Cuts to home health agencies would be ‘a step in the wrong direction,’ say AFT’s healthcare leaders
AFT NURSES AND HEALTH Professionals weighed in on a proposed rule by the Centers for Medicare & Medicaid Services (CMS) concerning an update to the home health prospective payment system rates.
AFT NHP sent a letter in September to CMS administrator Marilyn Tavenner, asking that funding for home health agencies not be cut below 2014 levels. “Our members are committed to shaping a healthcare system that serves the needs of communities and puts patients first,” the letter states. “High-quality home care is an integral part of a healthcare system that meets those goals. However, the proposed net cut to home health agencies of $58 million is a step in the wrong direction.”
The Affordable Care Act calls for a phased-in adjustment, or “rebasing,” of home health payments based on the number of visits, mix of services and other factors. The ACA also draws upon the Medicare Payment Advisory Commission’s expectation that Medicare agencies will increase the efficiency of services at a rate roughly equal to private sector efficiency gains, which suggests that as the agencies’ productivity increases, their need for Medicare reimbursement should decrease.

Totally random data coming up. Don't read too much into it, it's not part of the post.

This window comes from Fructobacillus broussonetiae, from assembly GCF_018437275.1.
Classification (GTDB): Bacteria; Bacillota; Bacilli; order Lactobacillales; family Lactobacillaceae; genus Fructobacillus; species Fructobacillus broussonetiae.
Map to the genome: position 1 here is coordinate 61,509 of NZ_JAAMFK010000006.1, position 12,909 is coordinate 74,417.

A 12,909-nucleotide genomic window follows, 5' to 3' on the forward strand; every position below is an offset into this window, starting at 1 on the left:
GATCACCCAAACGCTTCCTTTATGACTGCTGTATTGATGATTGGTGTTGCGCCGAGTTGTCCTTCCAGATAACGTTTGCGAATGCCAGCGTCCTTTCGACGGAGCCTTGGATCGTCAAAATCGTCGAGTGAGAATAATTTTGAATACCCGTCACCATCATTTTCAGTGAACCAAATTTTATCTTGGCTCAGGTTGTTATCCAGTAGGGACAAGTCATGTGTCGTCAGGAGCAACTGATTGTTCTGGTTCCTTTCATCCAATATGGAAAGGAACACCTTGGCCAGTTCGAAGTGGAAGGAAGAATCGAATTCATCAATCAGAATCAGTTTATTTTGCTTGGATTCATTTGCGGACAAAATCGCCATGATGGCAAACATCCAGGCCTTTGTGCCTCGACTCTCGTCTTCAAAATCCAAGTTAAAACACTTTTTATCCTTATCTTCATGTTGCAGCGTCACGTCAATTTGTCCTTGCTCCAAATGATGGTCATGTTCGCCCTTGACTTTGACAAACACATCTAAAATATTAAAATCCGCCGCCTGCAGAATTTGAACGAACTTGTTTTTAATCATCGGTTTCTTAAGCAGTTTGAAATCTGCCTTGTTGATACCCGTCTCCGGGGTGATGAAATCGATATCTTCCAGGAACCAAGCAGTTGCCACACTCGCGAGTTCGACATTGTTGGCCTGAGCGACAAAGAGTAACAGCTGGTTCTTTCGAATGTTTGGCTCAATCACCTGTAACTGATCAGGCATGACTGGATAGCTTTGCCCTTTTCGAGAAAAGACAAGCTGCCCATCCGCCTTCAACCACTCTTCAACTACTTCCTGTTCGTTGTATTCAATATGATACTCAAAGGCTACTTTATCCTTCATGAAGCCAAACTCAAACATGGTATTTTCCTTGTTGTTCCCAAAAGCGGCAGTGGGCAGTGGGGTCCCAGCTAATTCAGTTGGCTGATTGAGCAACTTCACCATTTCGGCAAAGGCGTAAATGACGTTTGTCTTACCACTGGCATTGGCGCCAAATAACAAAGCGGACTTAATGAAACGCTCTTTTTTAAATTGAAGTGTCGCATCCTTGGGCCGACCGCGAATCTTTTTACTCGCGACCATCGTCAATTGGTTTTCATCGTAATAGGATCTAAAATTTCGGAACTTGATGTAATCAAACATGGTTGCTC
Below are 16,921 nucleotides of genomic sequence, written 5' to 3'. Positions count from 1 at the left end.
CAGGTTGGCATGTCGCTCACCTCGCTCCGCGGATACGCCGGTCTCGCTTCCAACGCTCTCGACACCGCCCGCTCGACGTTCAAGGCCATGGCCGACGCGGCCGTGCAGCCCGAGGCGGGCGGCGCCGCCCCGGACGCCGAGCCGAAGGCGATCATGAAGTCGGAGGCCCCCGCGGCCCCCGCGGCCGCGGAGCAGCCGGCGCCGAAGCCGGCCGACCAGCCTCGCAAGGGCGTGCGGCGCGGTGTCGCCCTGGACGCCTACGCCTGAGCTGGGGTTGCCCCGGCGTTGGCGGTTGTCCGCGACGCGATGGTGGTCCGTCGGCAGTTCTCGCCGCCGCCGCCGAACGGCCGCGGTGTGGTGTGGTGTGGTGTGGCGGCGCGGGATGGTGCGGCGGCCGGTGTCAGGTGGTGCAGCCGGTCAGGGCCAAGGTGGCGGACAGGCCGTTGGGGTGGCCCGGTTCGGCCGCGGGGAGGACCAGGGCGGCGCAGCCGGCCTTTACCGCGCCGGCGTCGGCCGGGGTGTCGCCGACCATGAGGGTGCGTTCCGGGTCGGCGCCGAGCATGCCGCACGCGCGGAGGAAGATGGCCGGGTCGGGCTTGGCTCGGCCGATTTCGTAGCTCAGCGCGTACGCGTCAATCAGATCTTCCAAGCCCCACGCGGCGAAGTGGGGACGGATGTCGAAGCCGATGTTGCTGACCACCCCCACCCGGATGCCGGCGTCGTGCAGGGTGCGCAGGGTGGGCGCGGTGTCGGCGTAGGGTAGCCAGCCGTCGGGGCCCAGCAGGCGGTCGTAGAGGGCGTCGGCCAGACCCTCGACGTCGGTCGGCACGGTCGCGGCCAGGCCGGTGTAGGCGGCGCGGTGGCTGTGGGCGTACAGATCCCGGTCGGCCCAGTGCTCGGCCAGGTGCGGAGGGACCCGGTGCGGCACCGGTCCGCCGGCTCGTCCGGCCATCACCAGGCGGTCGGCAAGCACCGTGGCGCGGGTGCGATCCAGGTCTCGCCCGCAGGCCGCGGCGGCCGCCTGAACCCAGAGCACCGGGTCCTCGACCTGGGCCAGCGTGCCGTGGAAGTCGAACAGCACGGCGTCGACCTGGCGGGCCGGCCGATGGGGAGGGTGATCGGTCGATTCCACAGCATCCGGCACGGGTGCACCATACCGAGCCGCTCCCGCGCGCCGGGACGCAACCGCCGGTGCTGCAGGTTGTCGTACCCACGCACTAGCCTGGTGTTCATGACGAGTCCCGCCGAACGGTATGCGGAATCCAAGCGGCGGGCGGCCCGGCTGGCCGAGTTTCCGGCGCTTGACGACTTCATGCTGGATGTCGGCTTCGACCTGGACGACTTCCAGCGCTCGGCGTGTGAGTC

As a result, the ACA calls for Medicare home health payments to be reduced by a “productivity” adjustment, starting in 2015. According to AFT NHP, “this reduction in payments to home health agencies is troubling, especially given the great potential for high-quality home care to help keep people well and reduce unnecessary health spending—two important goals of the ACA.”
The proposed cuts will make it even more difficult for homebound patients to receive the care they need to stay out of hospitals or skilled nursing facilities, the letter states.
AFT NHP is encouraging CMS to revisit the methodology used to calculate the proposed cuts and make every effort to ensure that home health agencies have adequate funding to deliver safe and effective care.
The letter also calls on CMS to allow advanced practice registered nurses to practice to the full scope of their education, training and licensure by letting them certify face-to-face visits with their patients. To date, in order for Medicare to reimburse a patient’s home health services, a doctor must document that a face-to-face visit with the patient took place. The requirement is redundant, however, given that APRNs currently are conducting face-to-face visits, the letter says.
In addition, AFT NHP is asking CMS to provide frontline caregivers a seat at the table in the development of a home health value-based purchasing program. “Bedside nurses can provide valuable insight into the types of measures that indicate high-quality care,” the letter says.